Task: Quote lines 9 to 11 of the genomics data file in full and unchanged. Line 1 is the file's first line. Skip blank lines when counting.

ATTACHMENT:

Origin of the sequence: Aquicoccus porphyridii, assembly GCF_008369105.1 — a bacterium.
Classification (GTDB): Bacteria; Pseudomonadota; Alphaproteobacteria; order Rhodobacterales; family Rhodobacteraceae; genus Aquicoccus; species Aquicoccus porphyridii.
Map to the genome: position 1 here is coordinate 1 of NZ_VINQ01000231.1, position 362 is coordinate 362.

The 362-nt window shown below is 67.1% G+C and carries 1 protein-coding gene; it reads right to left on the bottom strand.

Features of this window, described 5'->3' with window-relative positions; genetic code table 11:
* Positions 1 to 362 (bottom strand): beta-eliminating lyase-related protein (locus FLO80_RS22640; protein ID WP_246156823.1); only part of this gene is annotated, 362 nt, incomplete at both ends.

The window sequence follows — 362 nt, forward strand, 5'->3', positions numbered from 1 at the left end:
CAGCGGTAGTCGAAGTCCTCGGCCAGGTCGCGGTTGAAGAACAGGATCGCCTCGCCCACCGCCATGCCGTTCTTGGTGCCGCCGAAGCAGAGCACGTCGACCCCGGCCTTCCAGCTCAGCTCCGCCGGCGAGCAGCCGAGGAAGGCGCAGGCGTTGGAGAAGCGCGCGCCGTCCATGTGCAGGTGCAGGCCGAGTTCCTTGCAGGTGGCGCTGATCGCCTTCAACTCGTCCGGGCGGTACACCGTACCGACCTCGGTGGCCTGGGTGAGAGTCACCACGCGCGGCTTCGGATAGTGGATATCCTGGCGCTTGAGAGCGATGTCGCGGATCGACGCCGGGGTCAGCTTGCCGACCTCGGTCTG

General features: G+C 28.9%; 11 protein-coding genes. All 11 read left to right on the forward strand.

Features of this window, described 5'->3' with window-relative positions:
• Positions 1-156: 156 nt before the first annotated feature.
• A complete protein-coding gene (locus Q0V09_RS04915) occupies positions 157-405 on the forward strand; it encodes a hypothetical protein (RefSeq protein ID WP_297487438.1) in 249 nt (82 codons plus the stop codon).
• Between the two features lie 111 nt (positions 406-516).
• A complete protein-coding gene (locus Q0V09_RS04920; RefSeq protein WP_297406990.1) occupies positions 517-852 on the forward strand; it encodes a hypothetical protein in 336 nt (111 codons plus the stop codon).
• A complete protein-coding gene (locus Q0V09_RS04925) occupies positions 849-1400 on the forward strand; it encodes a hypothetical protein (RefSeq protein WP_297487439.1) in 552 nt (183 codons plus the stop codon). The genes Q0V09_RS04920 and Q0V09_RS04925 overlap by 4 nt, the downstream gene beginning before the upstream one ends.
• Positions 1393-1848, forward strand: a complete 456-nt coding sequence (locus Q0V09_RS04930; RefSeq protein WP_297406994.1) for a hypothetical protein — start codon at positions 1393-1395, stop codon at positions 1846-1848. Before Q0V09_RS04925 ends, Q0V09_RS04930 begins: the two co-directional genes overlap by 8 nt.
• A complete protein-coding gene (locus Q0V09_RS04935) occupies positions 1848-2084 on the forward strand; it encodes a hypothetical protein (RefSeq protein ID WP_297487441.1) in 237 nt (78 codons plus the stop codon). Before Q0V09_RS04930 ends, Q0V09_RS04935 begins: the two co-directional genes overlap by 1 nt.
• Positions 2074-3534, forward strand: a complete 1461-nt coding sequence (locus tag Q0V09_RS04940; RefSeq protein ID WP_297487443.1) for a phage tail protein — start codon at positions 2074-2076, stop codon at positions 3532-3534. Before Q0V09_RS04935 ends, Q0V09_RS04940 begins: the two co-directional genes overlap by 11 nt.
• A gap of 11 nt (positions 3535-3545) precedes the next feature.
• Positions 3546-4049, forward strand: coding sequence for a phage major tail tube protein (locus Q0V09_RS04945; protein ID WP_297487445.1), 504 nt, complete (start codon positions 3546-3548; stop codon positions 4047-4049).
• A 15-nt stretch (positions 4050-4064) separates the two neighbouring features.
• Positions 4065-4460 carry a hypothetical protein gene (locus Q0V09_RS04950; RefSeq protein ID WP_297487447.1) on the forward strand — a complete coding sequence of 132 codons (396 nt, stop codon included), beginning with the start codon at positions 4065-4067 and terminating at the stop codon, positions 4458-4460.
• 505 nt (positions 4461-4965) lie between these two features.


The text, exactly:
General features: G+C 28.9%; 11 protein-coding genes. All 11 read left to right on the forward strand.

Features of this window, described 5'->3' with window-relative positions:
• Positions 1-156: 156 nt before the first annotated feature.